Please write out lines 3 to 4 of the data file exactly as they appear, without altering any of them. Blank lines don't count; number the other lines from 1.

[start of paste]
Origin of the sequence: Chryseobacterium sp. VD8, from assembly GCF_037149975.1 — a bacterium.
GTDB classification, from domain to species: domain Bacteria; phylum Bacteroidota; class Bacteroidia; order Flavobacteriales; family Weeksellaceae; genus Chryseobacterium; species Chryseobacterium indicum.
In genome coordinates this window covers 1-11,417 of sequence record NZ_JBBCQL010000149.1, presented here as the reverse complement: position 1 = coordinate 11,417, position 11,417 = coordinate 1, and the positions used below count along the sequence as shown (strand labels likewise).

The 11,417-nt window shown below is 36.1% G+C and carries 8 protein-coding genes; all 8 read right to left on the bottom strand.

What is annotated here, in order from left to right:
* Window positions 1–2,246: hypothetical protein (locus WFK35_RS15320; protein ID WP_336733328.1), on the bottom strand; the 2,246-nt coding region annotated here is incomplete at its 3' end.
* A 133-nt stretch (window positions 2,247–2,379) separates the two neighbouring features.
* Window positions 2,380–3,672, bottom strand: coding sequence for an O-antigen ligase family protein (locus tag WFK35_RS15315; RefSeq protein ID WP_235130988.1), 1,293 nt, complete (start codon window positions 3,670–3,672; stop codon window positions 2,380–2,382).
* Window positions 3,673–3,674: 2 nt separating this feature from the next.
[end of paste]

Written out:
In genome coordinates this window covers 1-11,417 of sequence record NZ_JBBCQL010000149.1, presented here as the reverse complement: position 1 = coordinate 11,417, position 11,417 = coordinate 1, and the positions used below count along the sequence as shown (strand labels likewise).

The 11,417-nt window shown below is 36.1% G+C and carries 8 protein-coding genes; all 8 read right to left on the bottom strand.